By David Joel Miller.
Self-improvement programs fail when you set wrong goals.
Another year, another bunch of resolutions and by now most are headed for the same old failures. The reason most self-change programs fail – wrong, fuzzy and poorly defined goals.
Most resolution are made with little or no thought about where you are going and how you will get there. If this new you is not worth the trouble to plan, then it probably will not be worth the effort to take action, and next year, long about this time, you will be in the same place you are now.
What are the specific things you need to think about if you want your plan to succeed?
1. What is your goal?
Set the wrong goal and you end up at the wrong destination or you don’t get anywhere at all. Fuzzy goals lead you around in circles.
A common form of resolution this time of year goes something like:
I want to lose weight, exercise more, get in shape and improve my health.
Some of these goals may conflict. One easy way to lose lots of weight is to get sick, physically or mentally. Worry enough or get really depressed and you may stop eating. Good for weight loss but not for getting healthy.
Exercising more may result in that fat being converted to muscle. You will be healthier but may not lose any weight.
Improving your health may involve seeing a doctor, getting your flu shot and a lot of preventative screening tests. Hard to do when you are starving yourself and running marathons. Severe calorie restriction and aggressive exercise may result in a hospital say, not really what you had in mind when you set your goals.
Second goal problems example.
You decide you want to be wealthier. For most people, this means wanting to be able to afford to buy the things that you or your family wants. So you work harder, take a second job, save some money and then you buy your kids that new video game console they wanted.
One problem – now you are broke again and you are working more hours than before. When most people say they wish they were wealthier what they really mean is they would like to be able to spend more. The wealthier goal self-destructs the closer you get to it.
To build real wealth you need to scale back your consumption and save. That is exactly the opposite of what most people mean when they say they want to be wealthier.
Getting really clear on your goals can improve your chances that this year’s resolutions have some chance of succeeding.
2. How big a priority is this goal?
Many people set goals that sound all nice but they are not really committed to getting there. If you would like to lose weight or get richer, as long as you do not have to actually work for that goal, there is little chance of you arriving there.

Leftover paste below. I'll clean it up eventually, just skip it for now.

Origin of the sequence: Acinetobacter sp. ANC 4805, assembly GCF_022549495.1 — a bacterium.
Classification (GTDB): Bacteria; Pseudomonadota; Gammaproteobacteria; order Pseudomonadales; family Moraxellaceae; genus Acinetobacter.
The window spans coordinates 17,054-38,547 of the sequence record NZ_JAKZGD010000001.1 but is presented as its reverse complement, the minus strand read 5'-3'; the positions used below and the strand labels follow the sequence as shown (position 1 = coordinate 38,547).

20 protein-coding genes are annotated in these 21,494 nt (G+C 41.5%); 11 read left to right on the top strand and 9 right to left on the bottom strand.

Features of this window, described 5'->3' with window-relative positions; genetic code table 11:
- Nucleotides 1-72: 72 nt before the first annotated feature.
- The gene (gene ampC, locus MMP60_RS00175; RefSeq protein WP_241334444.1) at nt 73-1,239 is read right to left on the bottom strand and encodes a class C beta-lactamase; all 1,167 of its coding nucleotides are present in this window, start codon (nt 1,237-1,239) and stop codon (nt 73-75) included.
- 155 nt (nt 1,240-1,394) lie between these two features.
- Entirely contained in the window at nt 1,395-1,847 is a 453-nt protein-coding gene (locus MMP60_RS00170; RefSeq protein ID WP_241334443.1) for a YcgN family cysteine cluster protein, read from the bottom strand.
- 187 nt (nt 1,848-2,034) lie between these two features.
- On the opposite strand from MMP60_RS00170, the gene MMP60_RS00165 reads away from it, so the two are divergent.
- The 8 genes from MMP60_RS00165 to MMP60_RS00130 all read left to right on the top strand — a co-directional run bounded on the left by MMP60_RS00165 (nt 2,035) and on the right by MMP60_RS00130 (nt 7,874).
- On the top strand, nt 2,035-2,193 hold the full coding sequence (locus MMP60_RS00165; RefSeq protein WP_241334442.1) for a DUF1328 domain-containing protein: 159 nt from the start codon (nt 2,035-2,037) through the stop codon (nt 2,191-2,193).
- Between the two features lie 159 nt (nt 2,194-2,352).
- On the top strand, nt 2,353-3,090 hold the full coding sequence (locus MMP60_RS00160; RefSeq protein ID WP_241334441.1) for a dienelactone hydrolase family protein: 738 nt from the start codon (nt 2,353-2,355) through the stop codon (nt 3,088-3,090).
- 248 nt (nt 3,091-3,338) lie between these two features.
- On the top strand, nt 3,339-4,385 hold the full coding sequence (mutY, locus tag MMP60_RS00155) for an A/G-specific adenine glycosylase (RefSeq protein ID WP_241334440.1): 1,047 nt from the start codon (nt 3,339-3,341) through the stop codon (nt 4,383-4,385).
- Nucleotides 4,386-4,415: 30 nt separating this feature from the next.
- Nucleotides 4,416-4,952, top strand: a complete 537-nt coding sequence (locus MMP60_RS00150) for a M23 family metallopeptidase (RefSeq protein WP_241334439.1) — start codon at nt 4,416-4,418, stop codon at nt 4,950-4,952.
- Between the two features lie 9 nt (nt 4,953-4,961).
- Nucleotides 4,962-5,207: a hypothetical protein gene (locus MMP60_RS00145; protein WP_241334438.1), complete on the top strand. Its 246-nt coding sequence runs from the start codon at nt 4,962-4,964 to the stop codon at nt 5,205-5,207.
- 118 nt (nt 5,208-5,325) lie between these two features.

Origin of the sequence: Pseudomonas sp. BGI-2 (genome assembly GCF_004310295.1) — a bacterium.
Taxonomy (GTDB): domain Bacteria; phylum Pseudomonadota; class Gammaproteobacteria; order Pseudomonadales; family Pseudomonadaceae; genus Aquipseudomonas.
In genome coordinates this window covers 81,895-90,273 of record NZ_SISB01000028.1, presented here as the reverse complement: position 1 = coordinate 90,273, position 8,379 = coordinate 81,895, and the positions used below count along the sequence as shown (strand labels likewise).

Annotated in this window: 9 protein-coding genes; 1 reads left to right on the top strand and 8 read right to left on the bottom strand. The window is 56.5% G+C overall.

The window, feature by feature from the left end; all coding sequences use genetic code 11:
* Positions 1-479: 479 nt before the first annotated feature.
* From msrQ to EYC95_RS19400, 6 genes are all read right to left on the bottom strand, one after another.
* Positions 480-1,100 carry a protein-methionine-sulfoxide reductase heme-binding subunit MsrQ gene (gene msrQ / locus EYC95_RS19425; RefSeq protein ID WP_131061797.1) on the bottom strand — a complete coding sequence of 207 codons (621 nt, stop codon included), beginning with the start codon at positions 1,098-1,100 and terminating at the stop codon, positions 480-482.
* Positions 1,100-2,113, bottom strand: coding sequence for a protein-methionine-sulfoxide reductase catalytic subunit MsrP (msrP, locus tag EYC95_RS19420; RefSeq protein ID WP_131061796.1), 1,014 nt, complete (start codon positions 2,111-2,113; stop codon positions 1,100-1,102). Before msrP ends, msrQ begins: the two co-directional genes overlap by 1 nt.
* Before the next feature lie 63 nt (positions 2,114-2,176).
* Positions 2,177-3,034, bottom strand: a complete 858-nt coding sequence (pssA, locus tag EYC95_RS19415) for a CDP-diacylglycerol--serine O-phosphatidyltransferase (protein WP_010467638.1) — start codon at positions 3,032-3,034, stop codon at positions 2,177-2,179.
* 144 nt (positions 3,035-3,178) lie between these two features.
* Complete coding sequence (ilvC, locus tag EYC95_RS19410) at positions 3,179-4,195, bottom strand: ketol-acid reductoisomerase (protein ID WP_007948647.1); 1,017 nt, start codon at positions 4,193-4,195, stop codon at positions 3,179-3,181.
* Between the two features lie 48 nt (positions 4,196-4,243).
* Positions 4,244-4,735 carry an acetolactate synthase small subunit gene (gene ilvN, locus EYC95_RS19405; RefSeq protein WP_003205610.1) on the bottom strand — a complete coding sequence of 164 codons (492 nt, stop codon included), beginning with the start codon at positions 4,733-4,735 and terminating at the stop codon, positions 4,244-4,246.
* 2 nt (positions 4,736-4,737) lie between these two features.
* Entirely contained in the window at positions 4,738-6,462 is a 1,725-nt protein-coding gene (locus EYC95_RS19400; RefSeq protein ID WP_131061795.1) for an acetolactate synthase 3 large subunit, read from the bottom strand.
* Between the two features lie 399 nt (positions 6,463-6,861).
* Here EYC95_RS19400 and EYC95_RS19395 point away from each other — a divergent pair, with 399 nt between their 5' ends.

To make achieving a goal a reality it needs to be something that you want more than you want other things. Do you want that goal enough to give up time on the couch? Will you forego spending or eating something to reach that goal?
Just how committed are you to this thing and what difference will it really make in your life if you get there?
3. Is the goal consistent with your values?
You value time with family, especially those family get together dinners. That time with family is pretty inconsistent with working more, spending less and improving your finances. Those entertaining times are also inconsistent with losing weight.
Despite these inconsistencies, lots of people will say they want things mostly because they would like the praise of others for getting to this goal even when that goal is in direct conflict with their personal values.
4. Can you see clear benefits in reaching this goal?
Some things are kind of nice to have but really getting them will not change much in your life. Unless you can picture yourself reaching this goal and visualize how your life will be better off for having made the sacrifices needed to get there, you are not likely to be motivated to do the work.
So consider now, as the first month of 2014 is well underway, what happened to those New Year’s resolutions? Did you get clear on what you wanted and how that is influenced by your values? Can you see this goal becoming a reality? And most of all is this change thing something you are doing for you or is it something you think you should do because of what others will think about you?
Are you one of the rare ones who decide to make a change and then does the work to get there? Maybe we will check back in about a year and see who has made a success of their change plans.
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For more about David Joel Miller and my work in the areas of mental health, substance abuse and Co-occurring disorders see the about the author page. For information about my other writing work beyond this blog check out my Google+ page or the Facebook author’s page, up under David Joel Miller. Posts to the “books, trainings, and classes” category will tell you about those activities. If you are in the Fresno California area, information about my private practice is at counselorfresno.com. A list of books I have read and can recommend is over at Recommended Books
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